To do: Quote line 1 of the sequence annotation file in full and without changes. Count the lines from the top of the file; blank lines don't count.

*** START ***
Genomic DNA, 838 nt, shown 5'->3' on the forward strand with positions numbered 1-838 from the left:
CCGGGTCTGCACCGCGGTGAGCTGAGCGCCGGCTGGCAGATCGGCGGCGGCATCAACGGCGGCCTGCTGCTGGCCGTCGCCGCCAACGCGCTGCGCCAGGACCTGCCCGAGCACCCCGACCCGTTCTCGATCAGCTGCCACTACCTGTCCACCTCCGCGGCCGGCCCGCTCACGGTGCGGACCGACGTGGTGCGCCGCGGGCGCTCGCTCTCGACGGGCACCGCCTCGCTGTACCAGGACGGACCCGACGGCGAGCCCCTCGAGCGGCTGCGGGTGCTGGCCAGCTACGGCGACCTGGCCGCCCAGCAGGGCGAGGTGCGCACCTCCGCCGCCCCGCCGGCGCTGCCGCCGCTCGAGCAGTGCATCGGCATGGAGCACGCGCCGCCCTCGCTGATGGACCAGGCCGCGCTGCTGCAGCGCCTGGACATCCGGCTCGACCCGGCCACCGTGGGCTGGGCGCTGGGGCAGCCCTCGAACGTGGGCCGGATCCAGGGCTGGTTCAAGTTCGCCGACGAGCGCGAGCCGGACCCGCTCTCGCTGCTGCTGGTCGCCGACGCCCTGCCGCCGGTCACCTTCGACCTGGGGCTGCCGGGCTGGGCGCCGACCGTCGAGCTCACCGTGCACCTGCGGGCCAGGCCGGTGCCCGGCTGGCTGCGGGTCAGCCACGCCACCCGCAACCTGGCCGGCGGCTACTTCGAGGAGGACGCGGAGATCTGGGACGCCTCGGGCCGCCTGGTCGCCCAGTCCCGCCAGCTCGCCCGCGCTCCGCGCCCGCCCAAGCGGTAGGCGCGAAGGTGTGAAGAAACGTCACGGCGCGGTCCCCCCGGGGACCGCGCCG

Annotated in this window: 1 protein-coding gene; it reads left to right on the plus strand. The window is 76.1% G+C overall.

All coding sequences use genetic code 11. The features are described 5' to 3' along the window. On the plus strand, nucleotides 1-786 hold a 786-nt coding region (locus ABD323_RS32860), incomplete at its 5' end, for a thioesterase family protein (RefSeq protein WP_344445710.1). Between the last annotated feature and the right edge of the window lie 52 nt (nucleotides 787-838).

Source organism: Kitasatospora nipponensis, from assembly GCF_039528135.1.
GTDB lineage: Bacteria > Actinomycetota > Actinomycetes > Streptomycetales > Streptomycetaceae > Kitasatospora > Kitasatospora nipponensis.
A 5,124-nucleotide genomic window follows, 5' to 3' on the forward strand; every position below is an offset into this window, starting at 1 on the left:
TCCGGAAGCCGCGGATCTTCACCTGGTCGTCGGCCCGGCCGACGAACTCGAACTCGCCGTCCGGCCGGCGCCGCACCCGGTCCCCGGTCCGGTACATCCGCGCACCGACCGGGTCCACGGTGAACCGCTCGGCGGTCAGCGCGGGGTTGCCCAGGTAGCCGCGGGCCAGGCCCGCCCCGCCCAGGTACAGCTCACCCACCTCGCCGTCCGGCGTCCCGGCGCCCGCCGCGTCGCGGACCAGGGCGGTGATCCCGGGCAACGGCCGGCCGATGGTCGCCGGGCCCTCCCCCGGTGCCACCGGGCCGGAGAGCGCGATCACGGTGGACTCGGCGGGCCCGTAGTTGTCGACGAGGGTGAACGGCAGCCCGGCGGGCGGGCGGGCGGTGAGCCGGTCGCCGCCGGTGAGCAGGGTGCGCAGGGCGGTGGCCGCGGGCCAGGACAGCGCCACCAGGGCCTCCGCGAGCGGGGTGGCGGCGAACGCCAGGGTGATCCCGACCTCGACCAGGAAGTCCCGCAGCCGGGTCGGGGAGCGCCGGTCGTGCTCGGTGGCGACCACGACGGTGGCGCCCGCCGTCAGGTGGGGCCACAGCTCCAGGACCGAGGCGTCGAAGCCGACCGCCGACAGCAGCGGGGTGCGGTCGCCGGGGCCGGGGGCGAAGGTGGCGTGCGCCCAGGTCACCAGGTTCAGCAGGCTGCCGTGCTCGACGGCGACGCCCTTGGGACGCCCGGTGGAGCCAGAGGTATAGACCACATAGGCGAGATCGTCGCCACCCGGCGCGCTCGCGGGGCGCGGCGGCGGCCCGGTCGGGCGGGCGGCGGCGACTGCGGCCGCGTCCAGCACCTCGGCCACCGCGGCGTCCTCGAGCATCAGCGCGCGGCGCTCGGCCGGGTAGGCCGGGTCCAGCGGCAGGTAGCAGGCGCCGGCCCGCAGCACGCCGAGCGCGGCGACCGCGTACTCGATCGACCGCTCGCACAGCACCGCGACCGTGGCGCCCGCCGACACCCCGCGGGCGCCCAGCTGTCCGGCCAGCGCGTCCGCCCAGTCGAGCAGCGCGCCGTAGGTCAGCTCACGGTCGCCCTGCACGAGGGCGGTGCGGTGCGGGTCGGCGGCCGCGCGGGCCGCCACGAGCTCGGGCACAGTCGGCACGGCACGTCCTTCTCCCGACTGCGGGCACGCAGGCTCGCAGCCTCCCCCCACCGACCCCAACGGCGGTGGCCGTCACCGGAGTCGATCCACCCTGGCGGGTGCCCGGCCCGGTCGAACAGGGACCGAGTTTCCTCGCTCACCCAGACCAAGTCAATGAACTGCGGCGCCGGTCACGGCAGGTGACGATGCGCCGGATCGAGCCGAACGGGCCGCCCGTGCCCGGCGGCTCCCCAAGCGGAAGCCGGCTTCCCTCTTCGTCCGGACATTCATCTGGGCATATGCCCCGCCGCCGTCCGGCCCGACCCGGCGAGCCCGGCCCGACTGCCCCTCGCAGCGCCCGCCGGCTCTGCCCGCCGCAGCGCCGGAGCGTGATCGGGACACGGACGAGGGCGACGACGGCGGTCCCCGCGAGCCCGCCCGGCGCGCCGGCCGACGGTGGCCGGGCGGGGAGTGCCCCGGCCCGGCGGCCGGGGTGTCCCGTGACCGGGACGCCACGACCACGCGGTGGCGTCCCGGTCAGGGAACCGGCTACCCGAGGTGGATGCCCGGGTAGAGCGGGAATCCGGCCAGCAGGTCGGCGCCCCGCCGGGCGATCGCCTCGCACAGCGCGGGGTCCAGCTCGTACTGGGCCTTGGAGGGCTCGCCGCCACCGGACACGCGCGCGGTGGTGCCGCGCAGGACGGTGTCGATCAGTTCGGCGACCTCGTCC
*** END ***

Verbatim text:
Genomic DNA, 838 nt, shown 5'->3' on the forward strand with positions numbered 1-838 from the left: